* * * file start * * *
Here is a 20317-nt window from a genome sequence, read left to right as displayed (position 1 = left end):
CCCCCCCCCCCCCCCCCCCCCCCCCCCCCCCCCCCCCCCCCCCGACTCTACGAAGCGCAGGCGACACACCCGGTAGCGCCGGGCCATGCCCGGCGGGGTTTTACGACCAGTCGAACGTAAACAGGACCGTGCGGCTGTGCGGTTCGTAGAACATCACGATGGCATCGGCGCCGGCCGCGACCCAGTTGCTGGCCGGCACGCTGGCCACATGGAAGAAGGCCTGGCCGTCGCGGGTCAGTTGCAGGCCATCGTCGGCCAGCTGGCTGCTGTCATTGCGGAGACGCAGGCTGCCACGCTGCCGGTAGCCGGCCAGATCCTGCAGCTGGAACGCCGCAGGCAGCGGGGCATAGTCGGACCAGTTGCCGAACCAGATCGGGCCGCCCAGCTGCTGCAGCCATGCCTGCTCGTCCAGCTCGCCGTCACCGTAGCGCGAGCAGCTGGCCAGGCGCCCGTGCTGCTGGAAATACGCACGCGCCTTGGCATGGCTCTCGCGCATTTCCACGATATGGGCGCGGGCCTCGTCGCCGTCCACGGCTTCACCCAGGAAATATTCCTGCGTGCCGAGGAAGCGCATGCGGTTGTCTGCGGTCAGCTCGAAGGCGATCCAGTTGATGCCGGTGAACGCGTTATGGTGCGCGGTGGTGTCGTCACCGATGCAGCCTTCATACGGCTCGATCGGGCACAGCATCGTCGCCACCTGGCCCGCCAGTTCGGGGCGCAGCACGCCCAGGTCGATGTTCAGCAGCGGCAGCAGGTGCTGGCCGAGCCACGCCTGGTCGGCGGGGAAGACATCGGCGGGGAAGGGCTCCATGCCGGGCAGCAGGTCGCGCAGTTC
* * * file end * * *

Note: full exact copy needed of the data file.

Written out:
Here is a 20317-nt window from a genome sequence, read left to right as displayed (position 1 = left end):
CCCCCCCCCCCCCCCCCCCCCCCCCCCCCCCCCCCCCCCCCCCGACTCTACGAAGCGCAGGCGACACACCCGGTAGCGCCGGGCCATGCCCGGCGGGGTTTTACGACCAGTCGAACGTAAACAGGACCGTGCGGCTGTGCGGTTCGTAGAACATCACGATGGCATCGGCGCCGGCCGCGACCCAGTTGCTGGCCGGCACGCTGGCCACATGGAAGAAGGCCTGGCCGTCGCGGGTCAGTTGCAGGCCATCGTCGGCCAGCTGGCTGCTGTCATTGCGGAGACGCAGGCTGCCACGCTGCCGGTAGCCGGCCAGATCCTGCAGCTGGAACGCCGCAGGCAGCGGGGCATAGTCGGACCAGTTGCCGAACCAGATCGGGCCGCCCAGCTGCTGCAGCCATGCCTGCTCGTCCAGCTCGCCGTCACCGTAGCGCGAGCAGCTGGCCAGGCGCCCGTGCTGCTGGAAATACGCACGCGCCTTGGCATGGCTCTCGCGCATTTCCACGATATGGGCGCGGGCCTCGTCGCCGTCCACGGCTTCACCCAGGAAATATTCCTGCGTGCCGAGGAAGCGCATGCGGTTGTCTGCGGTCAGCTCGAAGGCGATCCAGTTGATGCCGGTGAACGCGTTATGGTGCGCGGTGGTGTCGTCACCGATGCAGCCTTCATACGGCTCGATCGGGCACAGCATCGTCGCCACCTGGCCCGCCAGTTCGGGGCGCAGCACGCCCAGGTCGATGTTCAGCAGCGGCAGCAGGTGCTGGCCGAGCCACGCCTGGTCGGCGGGGAAGACATCGGCGGGGAAGGGCTCCATGCCGGGCAGCAGGTCGCGCAGTTC